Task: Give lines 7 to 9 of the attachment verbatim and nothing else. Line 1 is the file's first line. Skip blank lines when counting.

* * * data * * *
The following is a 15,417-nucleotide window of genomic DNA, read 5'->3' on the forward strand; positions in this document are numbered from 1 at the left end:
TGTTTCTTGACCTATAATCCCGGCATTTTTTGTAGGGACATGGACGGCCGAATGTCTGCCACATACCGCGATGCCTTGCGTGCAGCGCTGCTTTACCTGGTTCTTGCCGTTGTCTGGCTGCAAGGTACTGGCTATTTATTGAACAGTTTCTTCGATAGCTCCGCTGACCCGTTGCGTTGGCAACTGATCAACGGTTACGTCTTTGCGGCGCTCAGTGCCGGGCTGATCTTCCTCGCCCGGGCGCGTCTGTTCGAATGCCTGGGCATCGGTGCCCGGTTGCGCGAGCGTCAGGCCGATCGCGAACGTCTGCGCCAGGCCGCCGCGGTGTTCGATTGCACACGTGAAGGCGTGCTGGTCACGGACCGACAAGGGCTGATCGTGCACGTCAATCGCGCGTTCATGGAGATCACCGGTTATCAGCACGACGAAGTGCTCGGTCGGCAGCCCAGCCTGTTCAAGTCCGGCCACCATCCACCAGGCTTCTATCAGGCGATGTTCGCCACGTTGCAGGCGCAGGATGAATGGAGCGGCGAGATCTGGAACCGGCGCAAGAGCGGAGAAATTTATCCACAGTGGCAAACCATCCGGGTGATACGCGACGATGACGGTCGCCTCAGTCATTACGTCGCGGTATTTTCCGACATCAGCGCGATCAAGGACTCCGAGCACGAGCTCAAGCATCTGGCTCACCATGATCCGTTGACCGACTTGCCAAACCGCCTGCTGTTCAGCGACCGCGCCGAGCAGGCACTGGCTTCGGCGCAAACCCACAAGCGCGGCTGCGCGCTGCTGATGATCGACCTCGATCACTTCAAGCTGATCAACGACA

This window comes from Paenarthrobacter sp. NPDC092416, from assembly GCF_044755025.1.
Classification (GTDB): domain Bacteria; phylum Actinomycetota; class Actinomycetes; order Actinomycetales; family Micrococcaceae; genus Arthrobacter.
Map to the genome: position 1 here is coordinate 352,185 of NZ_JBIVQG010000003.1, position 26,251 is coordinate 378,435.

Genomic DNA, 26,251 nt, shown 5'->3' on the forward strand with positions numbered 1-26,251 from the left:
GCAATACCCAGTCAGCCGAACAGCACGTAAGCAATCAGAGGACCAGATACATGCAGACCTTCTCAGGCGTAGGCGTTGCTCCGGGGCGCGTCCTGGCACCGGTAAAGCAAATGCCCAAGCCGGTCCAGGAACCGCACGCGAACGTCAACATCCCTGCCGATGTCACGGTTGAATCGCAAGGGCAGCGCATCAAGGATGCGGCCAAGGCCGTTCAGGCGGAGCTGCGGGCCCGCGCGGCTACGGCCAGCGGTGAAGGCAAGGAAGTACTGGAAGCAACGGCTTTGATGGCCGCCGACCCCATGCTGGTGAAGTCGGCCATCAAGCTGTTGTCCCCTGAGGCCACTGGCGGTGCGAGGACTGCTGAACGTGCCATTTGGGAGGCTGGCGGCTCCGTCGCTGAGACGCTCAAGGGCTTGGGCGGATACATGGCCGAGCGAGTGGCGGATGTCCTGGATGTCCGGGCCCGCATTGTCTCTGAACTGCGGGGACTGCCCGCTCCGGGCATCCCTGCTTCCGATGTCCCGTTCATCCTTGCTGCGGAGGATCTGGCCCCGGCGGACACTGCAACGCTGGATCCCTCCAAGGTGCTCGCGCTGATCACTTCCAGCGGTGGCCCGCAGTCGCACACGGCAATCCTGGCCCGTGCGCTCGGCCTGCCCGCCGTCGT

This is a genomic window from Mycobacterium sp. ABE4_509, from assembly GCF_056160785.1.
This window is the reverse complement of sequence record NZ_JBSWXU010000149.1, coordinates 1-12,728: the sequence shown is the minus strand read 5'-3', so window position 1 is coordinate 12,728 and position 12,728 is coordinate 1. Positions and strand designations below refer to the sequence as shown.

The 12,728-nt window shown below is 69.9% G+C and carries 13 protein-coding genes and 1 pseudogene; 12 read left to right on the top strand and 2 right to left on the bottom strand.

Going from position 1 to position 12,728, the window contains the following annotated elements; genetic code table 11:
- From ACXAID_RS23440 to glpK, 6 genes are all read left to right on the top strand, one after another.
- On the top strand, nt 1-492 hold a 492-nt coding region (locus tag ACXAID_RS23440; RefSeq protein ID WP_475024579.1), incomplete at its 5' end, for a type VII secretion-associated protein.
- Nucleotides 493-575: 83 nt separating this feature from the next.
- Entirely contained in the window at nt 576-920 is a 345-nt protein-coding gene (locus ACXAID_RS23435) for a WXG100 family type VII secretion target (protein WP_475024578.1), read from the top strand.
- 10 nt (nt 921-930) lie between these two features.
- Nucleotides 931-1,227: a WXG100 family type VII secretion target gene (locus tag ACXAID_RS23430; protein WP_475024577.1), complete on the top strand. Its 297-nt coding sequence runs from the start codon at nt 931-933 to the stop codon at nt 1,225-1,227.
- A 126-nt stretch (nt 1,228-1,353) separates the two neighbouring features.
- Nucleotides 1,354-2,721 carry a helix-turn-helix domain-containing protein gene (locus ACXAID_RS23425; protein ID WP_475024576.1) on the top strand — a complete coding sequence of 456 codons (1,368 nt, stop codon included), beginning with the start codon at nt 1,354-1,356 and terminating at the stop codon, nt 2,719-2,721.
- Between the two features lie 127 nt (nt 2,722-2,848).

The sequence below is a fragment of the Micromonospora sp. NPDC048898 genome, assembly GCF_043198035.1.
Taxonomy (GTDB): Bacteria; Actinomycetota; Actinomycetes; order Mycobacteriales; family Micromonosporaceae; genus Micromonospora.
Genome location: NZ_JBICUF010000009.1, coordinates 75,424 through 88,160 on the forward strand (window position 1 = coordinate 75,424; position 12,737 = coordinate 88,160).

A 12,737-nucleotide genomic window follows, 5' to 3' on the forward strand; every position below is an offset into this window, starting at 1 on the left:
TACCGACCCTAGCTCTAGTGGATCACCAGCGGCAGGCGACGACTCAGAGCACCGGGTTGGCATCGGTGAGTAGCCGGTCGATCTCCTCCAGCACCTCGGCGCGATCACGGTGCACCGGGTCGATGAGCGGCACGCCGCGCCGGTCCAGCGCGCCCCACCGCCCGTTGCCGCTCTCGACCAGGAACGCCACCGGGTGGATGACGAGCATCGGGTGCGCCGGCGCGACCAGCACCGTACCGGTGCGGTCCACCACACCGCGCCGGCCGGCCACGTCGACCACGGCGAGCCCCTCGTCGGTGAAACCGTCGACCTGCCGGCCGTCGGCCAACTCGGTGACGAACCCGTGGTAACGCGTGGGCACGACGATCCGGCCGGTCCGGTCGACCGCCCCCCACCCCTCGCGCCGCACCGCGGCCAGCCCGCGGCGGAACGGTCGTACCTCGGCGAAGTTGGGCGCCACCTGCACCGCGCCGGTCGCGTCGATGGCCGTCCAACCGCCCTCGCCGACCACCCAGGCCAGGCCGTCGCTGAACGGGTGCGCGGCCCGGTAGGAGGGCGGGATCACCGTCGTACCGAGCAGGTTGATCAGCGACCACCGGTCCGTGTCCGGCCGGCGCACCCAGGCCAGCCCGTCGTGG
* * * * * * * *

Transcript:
GCAATACCCAGTCAGCCGAACAGCACGTAAGCAATCAGAGGACCAGATACATGCAGACCTTCTCAGGCGTAGGCGTTGCTCCGGGGCGCGTCCTGGCACCGGTAAAGCAAATGCCCAAGCCGGTCCAGGAACCGCACGCGAACGTCAACATCCCTGCCGATGTCACGGTTGAATCGCAAGGGCAGCGCATCAAGGATGCGGCCAAGGCCGTTCAGGCGGAGCTGCGGGCCCGCGCGGCTACGGCCAGCGGTGAAGGCAAGGAAGTACTGGAAGCAACGGCTTTGATGGCCGCCGACCCCATGCTGGTGAAGTCGGCCATCAAGCTGTTGTCCCCTGAGGCCACTGGCGGTGCGAGGACTGCTGAACGTGCCATTTGGGAGGCTGGCGGCTCCGTCGCTGAGACGCTCAAGGGCTTGGGCGGATACATGGCCGAGCGAGTGGCGGATGTCCTGGATGTCCGGGCCCGCATTGTCTCTGAACTGCGGGGACTGCCCGCTCCGGGCATCCCTGCTTCCGATGTCCCGTTCATCCTTGCTGCGGAGGATCTGGCCCCGGCGGACACTGCAACGCTGGATCCCTCCAAGGTGCTCGCGCTGATCACTTCCAGCGGTGGCCCGCAGTCGCACACGGCAATCCTGGCCCGTGCGCTCGGCCTGCCCGCCGTCGT

This is a genomic window from Mycobacterium sp. ABE4_509, from assembly GCF_056160785.1.
This window is the reverse complement of sequence record NZ_JBSWXU010000149.1, coordinates 1-12,728: the sequence shown is the minus strand read 5'-3', so window position 1 is coordinate 12,728 and position 12,728 is coordinate 1. Positions and strand designations below refer to the sequence as shown.